BP Toolbox

Whatever happened to the prayer of repentance?


When Karl Menninger died, the New York Times devoted more than half a page to his life, describing him as “one of the foremost practitioners and advocates of psychiatry in the United States” (Karl Menninger, 96, Dies; Leader in U.S. Psychiatry – The New York Times). Among his many accomplishments, in 1974 Menninger wrote Whatever Became of Sin? In the book, he argued that the concept of sin as moral rebellion against God would eventually be replaced in the modern mind by psychological explanations for behavior. People would, therefore, prefer therapy over repentance and psychiatric treatment rather than spiritual conversion.

Obviously, sin is as popular as ever; but, as predicted in 1974, our culture has replaced the concept of sin with psychological explanations for our numerous “addictions” and “disorders.” Mental health challenges and addictions are real, of course; but they can’t explain every disobedience and sin. We still need repentance and forgiveness. Do we still believe that?

In the 21st century, the more relevant question may be: Whatever became of repentance? The truth is, Americans don’t repent much. In 2023, a national survey reported that 68% of American adults claim to be Christian, but only 50% acknowledge their sins and ask God’s forgiveness at least once a week (https://www.arizonachristian.edu/wp-content/uploads/2023/04/CRC_AWVI2023_Release_03.pdf). That means that almost 20% of self-identified Christians do not repent at least once a week. Combine that with another 30% of the country that never prays at all, and it looks like America has forgotten how to repent!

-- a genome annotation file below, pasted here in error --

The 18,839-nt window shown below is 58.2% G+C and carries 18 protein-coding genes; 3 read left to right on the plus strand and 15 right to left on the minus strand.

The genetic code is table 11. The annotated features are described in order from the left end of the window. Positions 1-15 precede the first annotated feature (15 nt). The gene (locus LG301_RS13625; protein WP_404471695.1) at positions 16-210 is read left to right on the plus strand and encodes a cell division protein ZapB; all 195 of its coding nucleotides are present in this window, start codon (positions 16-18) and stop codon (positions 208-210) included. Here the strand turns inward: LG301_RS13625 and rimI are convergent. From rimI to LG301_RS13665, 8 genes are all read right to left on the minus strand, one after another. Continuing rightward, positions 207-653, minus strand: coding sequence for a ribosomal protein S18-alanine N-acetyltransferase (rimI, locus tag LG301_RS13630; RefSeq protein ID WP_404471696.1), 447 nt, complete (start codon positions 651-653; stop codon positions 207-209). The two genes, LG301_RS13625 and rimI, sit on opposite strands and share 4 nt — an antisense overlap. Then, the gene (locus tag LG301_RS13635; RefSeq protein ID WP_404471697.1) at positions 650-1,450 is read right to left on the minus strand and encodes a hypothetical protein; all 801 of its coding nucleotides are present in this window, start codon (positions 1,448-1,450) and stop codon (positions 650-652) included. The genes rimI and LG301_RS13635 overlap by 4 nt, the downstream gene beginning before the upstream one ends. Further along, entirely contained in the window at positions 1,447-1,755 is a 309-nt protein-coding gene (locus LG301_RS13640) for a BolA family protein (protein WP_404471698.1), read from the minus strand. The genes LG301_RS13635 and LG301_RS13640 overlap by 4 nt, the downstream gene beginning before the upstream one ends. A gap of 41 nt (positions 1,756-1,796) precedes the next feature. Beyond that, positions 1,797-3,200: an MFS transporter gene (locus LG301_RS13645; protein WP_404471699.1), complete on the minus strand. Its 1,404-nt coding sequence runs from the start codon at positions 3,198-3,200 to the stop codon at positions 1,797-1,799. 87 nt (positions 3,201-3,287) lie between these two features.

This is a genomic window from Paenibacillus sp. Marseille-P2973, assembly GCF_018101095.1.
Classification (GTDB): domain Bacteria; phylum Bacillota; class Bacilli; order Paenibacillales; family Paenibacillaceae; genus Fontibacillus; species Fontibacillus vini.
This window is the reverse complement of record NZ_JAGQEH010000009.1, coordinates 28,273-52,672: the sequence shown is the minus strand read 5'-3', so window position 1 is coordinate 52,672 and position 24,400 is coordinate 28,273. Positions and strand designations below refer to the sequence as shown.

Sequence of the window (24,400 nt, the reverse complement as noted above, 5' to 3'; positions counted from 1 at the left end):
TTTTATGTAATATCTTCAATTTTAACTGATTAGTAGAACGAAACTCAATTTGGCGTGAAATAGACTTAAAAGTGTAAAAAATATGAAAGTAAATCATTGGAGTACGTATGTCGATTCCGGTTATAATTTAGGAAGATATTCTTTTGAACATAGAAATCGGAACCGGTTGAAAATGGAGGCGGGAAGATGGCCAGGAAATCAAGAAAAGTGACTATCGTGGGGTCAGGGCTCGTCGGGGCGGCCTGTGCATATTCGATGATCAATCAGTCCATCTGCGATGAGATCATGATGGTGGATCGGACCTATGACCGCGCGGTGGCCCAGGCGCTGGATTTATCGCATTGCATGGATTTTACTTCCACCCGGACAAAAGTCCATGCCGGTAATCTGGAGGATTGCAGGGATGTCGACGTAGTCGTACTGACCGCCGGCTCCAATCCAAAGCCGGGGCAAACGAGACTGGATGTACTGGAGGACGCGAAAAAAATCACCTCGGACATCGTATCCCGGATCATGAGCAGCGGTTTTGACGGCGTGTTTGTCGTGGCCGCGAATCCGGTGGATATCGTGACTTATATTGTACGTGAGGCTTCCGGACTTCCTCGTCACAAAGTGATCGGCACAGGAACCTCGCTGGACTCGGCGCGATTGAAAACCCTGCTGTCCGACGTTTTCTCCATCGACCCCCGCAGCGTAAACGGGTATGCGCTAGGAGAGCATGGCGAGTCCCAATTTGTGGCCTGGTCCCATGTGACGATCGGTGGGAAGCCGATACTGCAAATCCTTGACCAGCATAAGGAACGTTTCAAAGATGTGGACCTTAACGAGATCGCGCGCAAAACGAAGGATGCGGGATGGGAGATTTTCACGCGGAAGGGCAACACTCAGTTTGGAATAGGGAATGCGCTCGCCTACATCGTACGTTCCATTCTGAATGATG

The problem is getting worse too, since just 3 years ago 54% of Americans repented at least once per week, compared to only 50% of us now. For most Americans, therefore, repentance is an infrequent or irrelevant issue in their lives. 

God, however, still demands it. For instance, the first message of Jesus after 40 days of prayer and fasting was, “…Repent, for the kingdom of heaven is at hand.” (Matthew 4:17). He hasn’t changed. 

Repentance inevitably leads to different behavior, but it begins with a prayer of confession. Dick Eastman, in The Hour that Changes the World, wrote, “Confession is a heartfelt recognition of what we are.  It is important to God because it indicates that we take seriously our mistakes and failures.  Of course, God does not ask us to confess our sins because He needs to know we have sinned, but because He knows that we need to know we have sinned.” 

Fortunately, we are promised that “If we confess our sins, he is faithful and just to forgive us our sins and to cleanse us from all unrighteousness” (1 John 1:9). Confession is a prayer. 


In both Greek and English, the first word of 1 John 1:9 is “If.” The verse begins, in other words, with a “conditional particle” – a word used to express action which hasn’t yet occurred and isn’t guaranteed. In other words, the possibility of confession precedes the possibility of forgiveness.